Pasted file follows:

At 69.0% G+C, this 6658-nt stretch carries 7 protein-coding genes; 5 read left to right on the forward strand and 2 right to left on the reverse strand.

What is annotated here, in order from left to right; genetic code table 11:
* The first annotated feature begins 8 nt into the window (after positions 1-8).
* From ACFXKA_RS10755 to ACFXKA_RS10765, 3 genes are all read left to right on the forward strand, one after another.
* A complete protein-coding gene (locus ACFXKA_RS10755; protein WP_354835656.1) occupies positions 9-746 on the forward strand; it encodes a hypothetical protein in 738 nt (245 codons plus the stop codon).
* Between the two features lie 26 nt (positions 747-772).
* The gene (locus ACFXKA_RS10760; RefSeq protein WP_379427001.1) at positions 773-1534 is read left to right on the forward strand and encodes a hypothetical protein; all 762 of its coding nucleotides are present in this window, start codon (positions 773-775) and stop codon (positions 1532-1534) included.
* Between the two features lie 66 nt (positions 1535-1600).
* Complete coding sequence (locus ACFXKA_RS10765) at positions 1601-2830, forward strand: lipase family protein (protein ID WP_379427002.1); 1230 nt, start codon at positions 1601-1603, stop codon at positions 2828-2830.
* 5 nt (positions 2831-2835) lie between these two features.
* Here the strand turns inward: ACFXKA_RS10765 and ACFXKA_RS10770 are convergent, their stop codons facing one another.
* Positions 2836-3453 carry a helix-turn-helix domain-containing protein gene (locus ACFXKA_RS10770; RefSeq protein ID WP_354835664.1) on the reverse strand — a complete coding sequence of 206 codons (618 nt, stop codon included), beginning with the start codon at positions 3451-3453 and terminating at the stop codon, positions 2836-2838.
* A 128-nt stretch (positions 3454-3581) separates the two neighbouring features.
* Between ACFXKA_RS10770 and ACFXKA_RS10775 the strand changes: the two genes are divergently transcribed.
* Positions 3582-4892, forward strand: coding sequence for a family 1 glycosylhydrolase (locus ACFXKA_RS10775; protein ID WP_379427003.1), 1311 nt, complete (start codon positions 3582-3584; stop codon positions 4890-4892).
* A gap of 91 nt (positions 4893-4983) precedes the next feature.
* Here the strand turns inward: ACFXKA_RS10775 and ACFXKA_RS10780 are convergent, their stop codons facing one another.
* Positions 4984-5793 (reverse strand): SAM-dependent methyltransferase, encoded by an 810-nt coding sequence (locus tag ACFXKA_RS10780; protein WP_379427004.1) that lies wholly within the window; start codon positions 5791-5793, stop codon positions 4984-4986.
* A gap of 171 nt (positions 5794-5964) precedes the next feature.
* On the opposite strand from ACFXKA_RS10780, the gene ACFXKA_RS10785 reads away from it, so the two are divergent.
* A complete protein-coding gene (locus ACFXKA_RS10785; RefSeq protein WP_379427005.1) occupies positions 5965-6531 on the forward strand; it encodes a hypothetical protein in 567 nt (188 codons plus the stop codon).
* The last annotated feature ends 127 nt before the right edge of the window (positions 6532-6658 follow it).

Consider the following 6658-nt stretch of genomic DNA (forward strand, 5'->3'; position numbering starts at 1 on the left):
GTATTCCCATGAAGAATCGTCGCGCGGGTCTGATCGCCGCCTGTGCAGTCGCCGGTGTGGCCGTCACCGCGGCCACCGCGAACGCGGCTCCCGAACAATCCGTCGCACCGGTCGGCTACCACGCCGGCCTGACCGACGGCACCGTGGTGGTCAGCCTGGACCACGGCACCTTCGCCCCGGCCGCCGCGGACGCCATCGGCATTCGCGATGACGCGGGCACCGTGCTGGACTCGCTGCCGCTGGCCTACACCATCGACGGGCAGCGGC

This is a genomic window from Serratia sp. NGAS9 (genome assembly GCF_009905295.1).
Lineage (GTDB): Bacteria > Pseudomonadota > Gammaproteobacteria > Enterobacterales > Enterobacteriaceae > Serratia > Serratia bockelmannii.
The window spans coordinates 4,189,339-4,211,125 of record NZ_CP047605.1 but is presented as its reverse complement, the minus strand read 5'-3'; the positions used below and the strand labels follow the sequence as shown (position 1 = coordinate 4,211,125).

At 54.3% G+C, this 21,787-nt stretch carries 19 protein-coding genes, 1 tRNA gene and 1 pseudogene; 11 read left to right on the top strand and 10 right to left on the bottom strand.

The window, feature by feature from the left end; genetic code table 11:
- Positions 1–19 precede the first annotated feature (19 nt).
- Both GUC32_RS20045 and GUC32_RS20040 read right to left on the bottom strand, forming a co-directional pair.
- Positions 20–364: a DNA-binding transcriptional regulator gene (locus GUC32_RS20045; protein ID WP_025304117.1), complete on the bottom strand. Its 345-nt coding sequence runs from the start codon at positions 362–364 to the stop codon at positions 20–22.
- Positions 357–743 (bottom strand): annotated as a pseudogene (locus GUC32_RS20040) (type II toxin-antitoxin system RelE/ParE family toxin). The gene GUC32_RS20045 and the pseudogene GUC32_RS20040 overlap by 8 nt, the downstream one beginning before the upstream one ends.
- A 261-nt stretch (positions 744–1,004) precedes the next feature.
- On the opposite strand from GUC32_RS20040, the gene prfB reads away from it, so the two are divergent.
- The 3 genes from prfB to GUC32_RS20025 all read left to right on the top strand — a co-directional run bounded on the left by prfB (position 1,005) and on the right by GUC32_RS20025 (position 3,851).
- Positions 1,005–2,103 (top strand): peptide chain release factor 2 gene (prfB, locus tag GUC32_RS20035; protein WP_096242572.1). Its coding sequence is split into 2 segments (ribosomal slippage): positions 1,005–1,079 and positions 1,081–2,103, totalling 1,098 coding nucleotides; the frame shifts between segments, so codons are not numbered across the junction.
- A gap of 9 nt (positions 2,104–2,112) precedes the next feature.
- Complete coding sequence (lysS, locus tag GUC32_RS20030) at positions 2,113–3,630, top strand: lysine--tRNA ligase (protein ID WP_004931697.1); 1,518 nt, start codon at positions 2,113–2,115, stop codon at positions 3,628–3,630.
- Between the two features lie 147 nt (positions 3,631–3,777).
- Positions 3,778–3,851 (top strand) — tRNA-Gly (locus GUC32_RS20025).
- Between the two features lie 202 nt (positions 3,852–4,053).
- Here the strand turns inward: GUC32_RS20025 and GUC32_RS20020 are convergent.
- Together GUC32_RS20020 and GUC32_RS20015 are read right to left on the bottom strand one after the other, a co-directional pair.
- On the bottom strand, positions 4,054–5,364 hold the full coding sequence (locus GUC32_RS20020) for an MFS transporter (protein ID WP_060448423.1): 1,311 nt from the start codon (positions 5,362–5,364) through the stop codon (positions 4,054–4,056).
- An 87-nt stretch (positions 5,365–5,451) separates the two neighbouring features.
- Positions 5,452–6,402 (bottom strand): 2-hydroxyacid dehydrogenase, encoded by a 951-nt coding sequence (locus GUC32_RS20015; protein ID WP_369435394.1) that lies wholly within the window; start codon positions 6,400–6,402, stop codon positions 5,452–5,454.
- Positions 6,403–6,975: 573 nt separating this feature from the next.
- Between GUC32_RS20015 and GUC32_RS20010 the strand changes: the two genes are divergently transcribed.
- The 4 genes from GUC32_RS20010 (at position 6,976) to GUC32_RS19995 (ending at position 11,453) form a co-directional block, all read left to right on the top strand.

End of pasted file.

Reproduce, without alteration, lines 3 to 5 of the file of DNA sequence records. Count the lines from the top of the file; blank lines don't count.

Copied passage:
* The first annotated feature begins 8 nt into the window (after positions 1-8).
* From ACFXKA_RS10755 to ACFXKA_RS10765, 3 genes are all read left to right on the forward strand, one after another.
* A complete protein-coding gene (locus ACFXKA_RS10755; protein WP_354835656.1) occupies positions 9-746 on the forward strand; it encodes a hypothetical protein in 738 nt (245 codons plus the stop codon).